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3

The problem with the question is that the three sentences have completely different meanings, even though they share the same English word. Because the meaning of "works" in English changes depending on the context, there is no direct translation to Japanese. Some possibilities: I don't know how it works Same as "I don't know how it ...


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Wakaran is Hakata-ben, Hakata dialect. People speak like this there. Shiran (Shirimasen) "I don't know" is also used.


11

This たれ is the realis-form (已然形) of たり, which is an auxiliary in classical/archaic Japanese. This たり is like ている in modern Japanese, and 已然形 + ば means "because". So できたれば translates to できているから in modern Japanese. (Note that this れば is not "if"; see the last link below for details.) Related: Please help me understand this たる? Meaning of る ...


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集線 is not a device name but an action name (i.e., suru-verb) that means 集 ("aggregating", "assembling", "collecting") + 線 ("cable", "line"). Note that と before this part is not "and" but this "content-descriptor" と. Thus, this 集線 refers to what this router can achieve by connecting to many ...


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If you read a lot of sentences with those verbs you will start to feel that they are used in slightly different cases. Thanks for adding all those examples in your question, it is helpful to see the distinction. Inspired by their usage in those examples (and my experience), I would say that to me the nuances sound like this: 言う feels more like it refers to &...


2

Thanks to Eiríkr Útlendi for guiding me to the answer. I will summarize it for everyone's convenience down below: If you search がち but nothing appears in the dictionary, please make sure you include the Kanji. がち stands for 勝ち which has the following definitions (weblio): がち [形動]《俗語。「がちんこ」から》真剣に。まじめに。本気で。「がちで頭にきた」 がち【勝ち】 [接尾]名詞や動詞の連用形に付く。 1 …が多い、…する傾きがある、…...


3

This ~において is a stiff expression that marks a place/setting/situation and roughly means "under ~ (situation)", "in ~ (settings)", "in the context of ~", "at ~", etc. も is just "also" or "even". It is often interchangeable with で, but it is more explicit and can avoid ambiguity in longer sentences. ...


4

Real small children don't use ぴえん, so "childish" may not be the right adjective to describe this. It's a fairly recent slangy buzzword used mainly by (female) teenagers and some otaku. As of late 2020, it's already becoming outdated. 男女問わず幅広い世代に浸透した is definitely an overstatement. Someone who are over 25 and use words like these intentionally would ...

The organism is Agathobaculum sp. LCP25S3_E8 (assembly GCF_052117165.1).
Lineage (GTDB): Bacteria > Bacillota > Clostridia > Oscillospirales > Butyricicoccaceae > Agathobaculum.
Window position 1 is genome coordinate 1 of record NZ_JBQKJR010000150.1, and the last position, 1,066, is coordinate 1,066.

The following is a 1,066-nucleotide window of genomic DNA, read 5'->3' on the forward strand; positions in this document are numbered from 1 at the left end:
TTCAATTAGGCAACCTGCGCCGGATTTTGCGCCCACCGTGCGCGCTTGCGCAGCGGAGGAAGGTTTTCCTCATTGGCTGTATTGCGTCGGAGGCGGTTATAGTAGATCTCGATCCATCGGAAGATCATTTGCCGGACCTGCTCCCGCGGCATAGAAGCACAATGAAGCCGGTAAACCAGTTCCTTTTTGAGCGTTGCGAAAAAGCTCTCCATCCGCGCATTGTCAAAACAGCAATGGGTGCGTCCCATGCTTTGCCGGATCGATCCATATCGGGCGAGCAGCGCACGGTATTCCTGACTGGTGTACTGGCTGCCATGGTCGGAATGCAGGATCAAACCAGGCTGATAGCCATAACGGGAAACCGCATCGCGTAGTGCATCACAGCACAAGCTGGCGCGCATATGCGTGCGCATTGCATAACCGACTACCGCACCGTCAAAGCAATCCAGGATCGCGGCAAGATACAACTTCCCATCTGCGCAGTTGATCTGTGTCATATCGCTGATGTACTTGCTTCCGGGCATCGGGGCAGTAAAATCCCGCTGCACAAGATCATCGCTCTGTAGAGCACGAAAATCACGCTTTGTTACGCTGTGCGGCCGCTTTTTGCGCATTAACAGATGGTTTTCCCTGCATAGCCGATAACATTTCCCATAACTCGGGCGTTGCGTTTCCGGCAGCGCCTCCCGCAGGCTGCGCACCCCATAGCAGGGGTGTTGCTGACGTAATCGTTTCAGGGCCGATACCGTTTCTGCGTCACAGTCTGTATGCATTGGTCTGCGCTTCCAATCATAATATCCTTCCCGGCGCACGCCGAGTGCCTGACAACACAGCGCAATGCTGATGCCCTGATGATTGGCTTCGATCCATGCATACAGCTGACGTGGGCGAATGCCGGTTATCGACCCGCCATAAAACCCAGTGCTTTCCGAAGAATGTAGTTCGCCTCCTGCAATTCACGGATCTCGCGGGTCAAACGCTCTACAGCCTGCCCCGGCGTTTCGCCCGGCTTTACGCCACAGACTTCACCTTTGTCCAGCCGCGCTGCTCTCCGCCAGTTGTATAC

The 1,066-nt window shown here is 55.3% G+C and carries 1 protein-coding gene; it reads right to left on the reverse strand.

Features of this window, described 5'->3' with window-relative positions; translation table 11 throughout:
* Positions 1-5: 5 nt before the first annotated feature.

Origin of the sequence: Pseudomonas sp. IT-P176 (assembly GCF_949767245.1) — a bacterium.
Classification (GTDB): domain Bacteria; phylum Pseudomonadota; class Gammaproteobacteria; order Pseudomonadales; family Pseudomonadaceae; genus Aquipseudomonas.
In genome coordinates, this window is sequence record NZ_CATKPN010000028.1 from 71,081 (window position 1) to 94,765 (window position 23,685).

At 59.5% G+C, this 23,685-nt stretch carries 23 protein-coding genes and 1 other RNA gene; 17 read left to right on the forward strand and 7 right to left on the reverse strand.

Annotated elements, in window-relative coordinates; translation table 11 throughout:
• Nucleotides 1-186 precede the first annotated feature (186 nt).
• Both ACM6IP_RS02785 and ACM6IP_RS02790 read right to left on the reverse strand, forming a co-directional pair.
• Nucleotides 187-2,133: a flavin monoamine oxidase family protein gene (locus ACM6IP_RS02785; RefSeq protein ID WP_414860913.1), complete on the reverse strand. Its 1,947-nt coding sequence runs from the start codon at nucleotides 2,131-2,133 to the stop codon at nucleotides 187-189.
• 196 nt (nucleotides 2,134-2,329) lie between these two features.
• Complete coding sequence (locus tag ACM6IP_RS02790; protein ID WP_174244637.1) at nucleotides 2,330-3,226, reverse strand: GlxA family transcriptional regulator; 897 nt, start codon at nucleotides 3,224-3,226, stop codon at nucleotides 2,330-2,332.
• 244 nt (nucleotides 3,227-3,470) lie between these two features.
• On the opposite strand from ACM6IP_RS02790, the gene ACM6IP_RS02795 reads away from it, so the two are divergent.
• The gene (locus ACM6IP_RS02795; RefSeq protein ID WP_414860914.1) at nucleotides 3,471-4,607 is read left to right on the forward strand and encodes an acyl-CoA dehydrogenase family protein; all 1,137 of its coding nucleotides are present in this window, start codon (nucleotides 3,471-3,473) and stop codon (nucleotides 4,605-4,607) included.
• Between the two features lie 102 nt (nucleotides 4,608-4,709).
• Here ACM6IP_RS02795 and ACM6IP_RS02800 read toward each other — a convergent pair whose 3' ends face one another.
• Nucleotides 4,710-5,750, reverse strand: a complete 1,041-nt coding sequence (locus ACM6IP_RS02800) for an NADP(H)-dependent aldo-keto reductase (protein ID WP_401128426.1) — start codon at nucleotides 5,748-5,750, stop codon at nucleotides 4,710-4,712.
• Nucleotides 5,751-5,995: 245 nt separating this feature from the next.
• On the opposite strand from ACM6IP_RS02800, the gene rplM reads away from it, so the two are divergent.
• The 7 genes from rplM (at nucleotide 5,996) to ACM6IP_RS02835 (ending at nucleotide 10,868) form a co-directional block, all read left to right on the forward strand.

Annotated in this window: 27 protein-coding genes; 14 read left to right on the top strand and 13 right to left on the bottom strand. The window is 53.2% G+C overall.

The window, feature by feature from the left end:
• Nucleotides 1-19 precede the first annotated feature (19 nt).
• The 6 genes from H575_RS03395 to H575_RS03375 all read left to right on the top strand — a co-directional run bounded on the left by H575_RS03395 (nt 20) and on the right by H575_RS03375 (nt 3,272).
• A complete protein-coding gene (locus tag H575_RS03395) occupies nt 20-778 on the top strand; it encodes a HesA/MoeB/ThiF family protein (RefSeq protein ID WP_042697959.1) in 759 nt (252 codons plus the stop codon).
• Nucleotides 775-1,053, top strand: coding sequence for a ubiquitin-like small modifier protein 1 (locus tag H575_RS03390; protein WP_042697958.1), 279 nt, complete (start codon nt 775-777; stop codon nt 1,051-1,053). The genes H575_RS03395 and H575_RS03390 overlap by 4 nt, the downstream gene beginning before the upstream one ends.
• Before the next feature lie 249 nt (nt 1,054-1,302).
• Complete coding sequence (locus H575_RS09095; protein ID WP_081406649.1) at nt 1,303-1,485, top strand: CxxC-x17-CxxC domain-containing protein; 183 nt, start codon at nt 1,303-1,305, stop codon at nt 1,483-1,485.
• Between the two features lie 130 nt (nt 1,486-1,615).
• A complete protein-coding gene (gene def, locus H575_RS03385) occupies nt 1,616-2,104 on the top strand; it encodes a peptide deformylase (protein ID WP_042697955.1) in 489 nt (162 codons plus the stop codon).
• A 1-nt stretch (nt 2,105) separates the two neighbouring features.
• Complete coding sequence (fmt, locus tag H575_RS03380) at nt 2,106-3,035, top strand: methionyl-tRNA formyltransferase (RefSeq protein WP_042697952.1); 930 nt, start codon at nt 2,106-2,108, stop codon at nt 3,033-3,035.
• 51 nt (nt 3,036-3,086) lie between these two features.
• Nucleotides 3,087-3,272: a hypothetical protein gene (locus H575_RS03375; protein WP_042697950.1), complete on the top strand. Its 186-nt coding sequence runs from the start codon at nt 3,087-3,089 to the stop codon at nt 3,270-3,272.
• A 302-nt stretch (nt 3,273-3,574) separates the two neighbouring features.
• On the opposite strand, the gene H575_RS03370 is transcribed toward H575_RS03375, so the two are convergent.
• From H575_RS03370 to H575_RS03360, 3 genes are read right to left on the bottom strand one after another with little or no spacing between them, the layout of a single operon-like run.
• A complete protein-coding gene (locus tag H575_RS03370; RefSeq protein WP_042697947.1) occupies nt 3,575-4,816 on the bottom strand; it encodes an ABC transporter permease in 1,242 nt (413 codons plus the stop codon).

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食べる is just "to eat". It does not have the meaning of "to end/finish" at all. If you want to use 食べる to say "to finish the meal", you have to add 終える and say ご飯を食べ終える (literally "to finish eating the meal"). 済ます and 済ませる both mean "to finish". Grammatically, they are two different causative forms of 済む, which ...


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I guess it's a variant of わからんちん, which is a rare, funny, a little childish way to say わからん ("I dunno" or "It's all Greek to me"). This ちん has no important meaning, but one may think it's a kind of dimunitive. わからんちん seems to be common in some areas, but no one used it in the area where I was born. I probably heard わからんちん for the first ...


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Adding 間 turns a fixed point in time into a period of time. "It's 7 o'clock" is a fixed time so it would just be 七時. You would add 間 if you wanted to say that you'd been doing something for seven hours, for example.


3

Ippu can indeed seem like a Romanized Japanese word (i.e., a Japanese word written in Latin alphabet). 一風 (ippu, literally "one wind" or "one style"): An adverb that means "in a way", "somehow (different)", etc. (Usually used with 変わった) Used in some Japanese proper names. For example it is used as part of 一風堂, a ...


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Yes the sentence with 見に来る is correct. に particle has different uses and amongst that, there is one use, wherein the person goes somewhere to do something. The form is like Vmasu Form of Verb + に + place (can be before the verb) + に(if the place is used after the usage of the verb) + verb of motion. E.g. 見る verb's masu form is 見ます, so 見にxyzに来る, I will come ...


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